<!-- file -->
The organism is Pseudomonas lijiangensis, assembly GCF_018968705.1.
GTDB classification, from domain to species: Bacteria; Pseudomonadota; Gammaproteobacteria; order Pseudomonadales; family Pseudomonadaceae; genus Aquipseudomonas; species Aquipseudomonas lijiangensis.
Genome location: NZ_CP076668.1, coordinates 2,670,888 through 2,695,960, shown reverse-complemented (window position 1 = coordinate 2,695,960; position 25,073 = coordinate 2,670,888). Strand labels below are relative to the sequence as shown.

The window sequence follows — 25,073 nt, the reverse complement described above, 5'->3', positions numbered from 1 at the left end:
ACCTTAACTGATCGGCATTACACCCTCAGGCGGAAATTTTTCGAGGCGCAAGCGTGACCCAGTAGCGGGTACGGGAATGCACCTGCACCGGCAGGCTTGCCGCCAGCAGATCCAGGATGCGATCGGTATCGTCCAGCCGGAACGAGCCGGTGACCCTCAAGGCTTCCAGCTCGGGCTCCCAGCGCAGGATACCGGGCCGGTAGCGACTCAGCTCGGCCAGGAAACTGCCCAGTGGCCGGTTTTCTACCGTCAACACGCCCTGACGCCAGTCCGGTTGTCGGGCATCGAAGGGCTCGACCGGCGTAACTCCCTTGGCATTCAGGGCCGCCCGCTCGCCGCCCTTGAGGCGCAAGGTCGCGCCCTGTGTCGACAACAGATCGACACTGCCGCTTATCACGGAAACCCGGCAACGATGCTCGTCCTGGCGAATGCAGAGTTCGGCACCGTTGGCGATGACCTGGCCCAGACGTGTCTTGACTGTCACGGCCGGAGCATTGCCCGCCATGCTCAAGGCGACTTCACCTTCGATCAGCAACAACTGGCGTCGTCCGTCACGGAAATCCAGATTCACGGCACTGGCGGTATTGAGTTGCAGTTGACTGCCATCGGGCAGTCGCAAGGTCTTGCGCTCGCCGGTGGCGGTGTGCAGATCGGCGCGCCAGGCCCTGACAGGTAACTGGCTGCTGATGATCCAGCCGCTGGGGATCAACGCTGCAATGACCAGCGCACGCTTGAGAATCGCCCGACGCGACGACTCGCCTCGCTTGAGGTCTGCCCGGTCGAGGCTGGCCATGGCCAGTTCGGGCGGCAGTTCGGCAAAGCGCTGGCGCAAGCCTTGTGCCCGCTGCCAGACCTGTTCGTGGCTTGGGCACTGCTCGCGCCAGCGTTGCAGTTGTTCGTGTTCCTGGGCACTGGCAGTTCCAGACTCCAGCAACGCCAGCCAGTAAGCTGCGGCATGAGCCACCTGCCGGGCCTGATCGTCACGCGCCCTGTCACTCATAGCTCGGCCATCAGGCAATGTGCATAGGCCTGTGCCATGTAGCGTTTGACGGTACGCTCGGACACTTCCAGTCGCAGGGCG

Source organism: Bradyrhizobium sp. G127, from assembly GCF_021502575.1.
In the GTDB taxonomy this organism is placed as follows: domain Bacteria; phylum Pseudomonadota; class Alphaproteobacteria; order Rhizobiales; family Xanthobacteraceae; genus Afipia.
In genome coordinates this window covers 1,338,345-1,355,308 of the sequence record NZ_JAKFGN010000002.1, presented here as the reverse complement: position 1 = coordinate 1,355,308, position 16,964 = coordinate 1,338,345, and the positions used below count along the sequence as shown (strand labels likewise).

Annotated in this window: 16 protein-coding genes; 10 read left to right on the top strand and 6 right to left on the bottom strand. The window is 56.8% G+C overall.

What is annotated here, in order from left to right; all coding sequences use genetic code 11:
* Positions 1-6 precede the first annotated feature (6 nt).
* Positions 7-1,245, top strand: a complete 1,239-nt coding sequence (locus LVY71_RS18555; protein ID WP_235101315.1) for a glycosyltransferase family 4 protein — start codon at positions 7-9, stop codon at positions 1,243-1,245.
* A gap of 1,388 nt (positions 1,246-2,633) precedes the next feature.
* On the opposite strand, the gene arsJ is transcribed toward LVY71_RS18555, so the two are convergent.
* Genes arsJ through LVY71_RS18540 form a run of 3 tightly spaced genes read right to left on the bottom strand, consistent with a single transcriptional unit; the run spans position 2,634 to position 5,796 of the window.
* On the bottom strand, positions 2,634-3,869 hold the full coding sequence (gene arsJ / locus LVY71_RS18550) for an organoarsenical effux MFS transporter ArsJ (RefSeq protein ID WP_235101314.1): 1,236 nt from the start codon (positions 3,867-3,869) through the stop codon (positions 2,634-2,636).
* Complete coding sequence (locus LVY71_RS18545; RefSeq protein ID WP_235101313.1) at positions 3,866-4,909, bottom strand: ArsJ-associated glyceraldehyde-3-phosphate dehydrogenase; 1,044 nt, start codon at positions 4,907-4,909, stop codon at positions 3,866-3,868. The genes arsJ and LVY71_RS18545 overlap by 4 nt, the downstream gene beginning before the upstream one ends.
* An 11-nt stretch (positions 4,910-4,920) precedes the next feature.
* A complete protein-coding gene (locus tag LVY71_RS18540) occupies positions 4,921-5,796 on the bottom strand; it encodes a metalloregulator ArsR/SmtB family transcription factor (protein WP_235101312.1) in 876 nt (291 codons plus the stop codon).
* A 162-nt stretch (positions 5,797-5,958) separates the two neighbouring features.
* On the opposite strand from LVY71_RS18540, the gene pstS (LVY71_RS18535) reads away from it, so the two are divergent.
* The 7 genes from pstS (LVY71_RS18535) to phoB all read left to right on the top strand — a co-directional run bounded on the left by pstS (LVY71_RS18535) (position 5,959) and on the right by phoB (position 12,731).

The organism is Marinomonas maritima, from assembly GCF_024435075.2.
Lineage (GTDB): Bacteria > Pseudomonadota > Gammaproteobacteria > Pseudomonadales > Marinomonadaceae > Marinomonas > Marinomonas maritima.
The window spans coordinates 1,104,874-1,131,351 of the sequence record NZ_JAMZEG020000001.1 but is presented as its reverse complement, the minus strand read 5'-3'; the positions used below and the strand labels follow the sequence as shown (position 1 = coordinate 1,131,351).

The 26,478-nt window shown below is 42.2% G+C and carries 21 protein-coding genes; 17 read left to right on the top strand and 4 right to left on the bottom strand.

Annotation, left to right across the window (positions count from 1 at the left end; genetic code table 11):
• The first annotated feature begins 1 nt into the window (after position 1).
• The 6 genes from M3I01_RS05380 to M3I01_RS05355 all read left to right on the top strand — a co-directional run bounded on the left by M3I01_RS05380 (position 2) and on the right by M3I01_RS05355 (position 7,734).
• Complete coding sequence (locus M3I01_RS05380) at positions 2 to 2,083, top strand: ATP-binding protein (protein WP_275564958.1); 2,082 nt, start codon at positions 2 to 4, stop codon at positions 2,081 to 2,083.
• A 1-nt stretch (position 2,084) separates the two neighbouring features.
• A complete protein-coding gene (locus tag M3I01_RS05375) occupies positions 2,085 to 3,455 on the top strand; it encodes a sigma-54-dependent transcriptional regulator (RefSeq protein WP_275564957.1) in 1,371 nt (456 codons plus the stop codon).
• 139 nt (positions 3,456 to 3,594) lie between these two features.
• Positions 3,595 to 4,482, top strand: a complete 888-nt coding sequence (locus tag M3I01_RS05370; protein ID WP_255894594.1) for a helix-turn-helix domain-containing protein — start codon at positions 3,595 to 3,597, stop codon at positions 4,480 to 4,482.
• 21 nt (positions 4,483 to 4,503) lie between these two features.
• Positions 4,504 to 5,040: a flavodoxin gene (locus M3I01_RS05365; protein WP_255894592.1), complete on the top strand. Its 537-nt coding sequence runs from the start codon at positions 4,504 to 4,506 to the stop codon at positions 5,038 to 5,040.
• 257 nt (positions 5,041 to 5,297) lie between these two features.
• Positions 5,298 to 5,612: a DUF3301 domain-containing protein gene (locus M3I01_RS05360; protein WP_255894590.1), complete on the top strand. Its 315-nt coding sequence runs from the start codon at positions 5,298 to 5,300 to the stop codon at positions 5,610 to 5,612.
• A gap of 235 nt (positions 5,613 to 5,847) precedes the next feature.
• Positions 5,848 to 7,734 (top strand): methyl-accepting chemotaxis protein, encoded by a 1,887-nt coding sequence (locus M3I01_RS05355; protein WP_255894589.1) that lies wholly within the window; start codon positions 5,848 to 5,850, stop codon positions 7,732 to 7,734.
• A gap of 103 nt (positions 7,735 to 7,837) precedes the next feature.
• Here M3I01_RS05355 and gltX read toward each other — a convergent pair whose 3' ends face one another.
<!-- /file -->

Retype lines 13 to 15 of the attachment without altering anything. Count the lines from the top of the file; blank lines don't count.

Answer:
* A gap of 1,388 nt (positions 1,246-2,633) precedes the next feature.
* On the opposite strand, the gene arsJ is transcribed toward LVY71_RS18555, so the two are convergent.
* Genes arsJ through LVY71_RS18540 form a run of 3 tightly spaced genes read right to left on the bottom strand, consistent with a single transcriptional unit; the run spans position 2,634 to position 5,796 of the window.